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LOCAL MARKET UPDATE·2 min read If the home sales we’ve seen in the last few weeks are any indication, the market looks like it’s heating up again. Inventory inched up in January, but remains far short of buyer demand. Homes are selling fast, and for well over asking price. Expect this spring, traditionally the busiest season of the year for home sales, to be hotter than ever. Concerns about future mortgage interest hikes appear to have added fuel to an already overheated market, further depleting already meager inventory. The number of homes for sale was lower than any January on record, according to Matthew Gardner, Windermere’s chief economist. There were 59% fewer homes on the market in King County than the same time last year. Snohomish County’s inventory was down 35%. Based on current demand, it would take less than two weeks to sell all the properties on the market in both counties. Buyers competing for scant inventory snapped up available homes quickly. In King County, 72%  of the homes sold in January were on the market less than two weeks. On the Eastside, 81% of homes sold in less than two weeks, as did 61% of homes in Seattle, and 76% of homes in Snohomish County. Homes prices continued to trend upward compared to the same time last year. In January, the median price of a single-family home in King County rose 7% year-over-year to $775,000. Home prices on the Eastside jumped 32% over a year ago to $1,515,000, virtually unchanged from the all-time high of $1,529,500 set in December. With 71% of homes on the Eastside selling for over asking price, the market is expected to stay very competitive. Prices in Seattle have been fairly level for the past few months. The January median home price of $790,000 is flat compared to a year ago. In Snohomish County, the $715,000 median home price was up 19% over the prior year. While January’s statistics (which reflect sales that closed in December) hinted that the market may be easing off, the housing activity we’re seeing today indicates that buyers are stepping on the gas. Expect even more competition for homes in the coming months. Despite the pandemic and remote work, large companies continue to hire new workers and invest in large office projects  in the area. Matthew Gardner weighed in on how he sees that affecting the housing market. “One of the biggest questions for 2022 is how the […]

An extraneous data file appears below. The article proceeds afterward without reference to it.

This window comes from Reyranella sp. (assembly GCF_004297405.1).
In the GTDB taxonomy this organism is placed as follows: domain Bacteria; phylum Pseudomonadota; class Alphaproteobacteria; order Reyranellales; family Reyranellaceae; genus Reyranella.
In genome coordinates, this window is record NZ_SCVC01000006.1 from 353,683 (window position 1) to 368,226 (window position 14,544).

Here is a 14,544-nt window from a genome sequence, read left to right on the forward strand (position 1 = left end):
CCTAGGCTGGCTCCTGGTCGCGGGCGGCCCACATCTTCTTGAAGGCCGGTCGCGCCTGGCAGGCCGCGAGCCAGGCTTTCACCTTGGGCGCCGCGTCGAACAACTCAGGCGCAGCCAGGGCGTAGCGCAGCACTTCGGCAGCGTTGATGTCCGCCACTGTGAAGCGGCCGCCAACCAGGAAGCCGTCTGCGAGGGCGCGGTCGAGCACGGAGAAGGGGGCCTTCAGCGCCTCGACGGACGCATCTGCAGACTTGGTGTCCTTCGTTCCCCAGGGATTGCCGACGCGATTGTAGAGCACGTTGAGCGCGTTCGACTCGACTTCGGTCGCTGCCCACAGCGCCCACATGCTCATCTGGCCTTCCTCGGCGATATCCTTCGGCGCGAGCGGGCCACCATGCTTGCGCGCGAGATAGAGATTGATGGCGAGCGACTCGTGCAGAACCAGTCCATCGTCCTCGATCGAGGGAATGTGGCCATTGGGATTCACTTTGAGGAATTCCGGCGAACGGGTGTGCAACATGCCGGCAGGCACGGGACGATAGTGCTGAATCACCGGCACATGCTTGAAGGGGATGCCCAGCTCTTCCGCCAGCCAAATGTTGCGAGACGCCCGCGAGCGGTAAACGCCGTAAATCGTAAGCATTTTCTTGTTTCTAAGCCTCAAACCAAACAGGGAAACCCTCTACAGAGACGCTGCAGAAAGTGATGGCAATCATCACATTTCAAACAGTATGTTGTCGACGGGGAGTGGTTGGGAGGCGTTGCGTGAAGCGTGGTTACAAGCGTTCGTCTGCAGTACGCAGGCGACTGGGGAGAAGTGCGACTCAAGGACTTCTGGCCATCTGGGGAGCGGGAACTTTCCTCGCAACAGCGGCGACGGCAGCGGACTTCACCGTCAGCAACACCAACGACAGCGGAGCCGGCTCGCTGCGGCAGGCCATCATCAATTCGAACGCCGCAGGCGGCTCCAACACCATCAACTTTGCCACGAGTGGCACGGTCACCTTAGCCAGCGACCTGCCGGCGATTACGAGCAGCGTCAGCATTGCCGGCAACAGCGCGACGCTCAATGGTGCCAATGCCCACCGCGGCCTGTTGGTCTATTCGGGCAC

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The Gardner Report – Q4 2021